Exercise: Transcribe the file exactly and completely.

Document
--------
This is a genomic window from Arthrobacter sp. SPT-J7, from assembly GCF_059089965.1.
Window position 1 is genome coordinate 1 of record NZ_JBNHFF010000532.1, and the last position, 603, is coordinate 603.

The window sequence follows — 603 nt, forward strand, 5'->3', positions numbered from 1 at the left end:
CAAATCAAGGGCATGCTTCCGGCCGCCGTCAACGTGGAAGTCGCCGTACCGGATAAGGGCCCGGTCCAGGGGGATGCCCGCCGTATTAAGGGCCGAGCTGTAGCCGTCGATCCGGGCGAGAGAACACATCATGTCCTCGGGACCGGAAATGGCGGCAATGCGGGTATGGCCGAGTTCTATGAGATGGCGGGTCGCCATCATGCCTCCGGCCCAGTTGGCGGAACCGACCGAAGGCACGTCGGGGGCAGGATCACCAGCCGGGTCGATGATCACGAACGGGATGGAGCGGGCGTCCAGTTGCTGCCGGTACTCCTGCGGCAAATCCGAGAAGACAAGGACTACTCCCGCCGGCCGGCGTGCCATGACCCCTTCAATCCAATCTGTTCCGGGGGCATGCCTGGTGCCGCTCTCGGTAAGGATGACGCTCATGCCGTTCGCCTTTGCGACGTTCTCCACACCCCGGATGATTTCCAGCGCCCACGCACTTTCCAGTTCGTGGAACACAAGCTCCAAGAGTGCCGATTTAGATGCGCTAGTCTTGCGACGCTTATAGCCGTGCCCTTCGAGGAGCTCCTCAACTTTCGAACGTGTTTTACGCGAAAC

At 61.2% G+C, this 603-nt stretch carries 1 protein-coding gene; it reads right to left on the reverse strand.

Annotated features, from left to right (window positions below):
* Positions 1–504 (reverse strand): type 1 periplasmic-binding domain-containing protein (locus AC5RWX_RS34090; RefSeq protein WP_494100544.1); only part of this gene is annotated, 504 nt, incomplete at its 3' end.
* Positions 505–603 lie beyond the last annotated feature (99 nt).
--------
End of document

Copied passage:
This is a genomic window from Arthrobacter sp. SPT-J7, from assembly GCF_059089965.1.
Window position 1 is genome coordinate 1 of record NZ_JBNHFF010000532.1, and the last position, 603, is coordinate 603.

The window sequence follows — 603 nt, forward strand, 5'->3', positions numbered from 1 at the left end:
CAAATCAAGGGCATGCTTCCGGCCGCCGTCAACGTGGAAGTCGCCGTACCGGATAAGGGCCCGGTCCAGGGGGATGCCCGCCGTATTAAGGGCCGAGCTGTAGCCGTCGATCCGGGCGAGAGAACACATCATGTCCTCGGGACCGGAAATGGCGGCAATGCGGGTATGGCCGAGTTCTATGAGATGGCGGGTCGCCATCATGCCTCCGGCCCAGTTGGCGGAACCGACCGAAGGCACGTCGGGGGCAGGATCACCAGCCGGGTCGATGATCACGAACGGGATGGAGCGGGCGTCCAGTTGCTGCCGGTACTCCTGCGGCAAATCCGAGAAGACAAGGACTACTCCCGCCGGCCGGCGTGCCATGACCCCTTCAATCCAATCTGTTCCGGGGGCATGCCTGGTGCCGCTCTCGGTAAGGATGACGCTCATGCCGTTCGCCTTTGCGACGTTCTCCACACCCCGGATGATTTCCAGCGCCCACGCACTTTCCAGTTCGTGGAACACAAGCTCCAAGAGTGCCGATTTAGATGCGCTAGTCTTGCGACGCTTATAGCCGTGCCCTTCGAGGAGCTCCTCAACTTTCGAACGTGTTTTACGCGAAAC

At 61.2% G+C, this 603-nt stretch carries 1 protein-coding gene; it reads right to left on the reverse strand.

Annotated features, from left to right (window positions below):
* Positions 1–504 (reverse strand): type 1 periplasmic-binding domain-containing protein (locus AC5RWX_RS34090; RefSeq protein WP_494100544.1); only part of this gene is annotated, 504 nt, incomplete at its 3' end.
* Positions 505–603 lie beyond the last annotated feature (99 nt).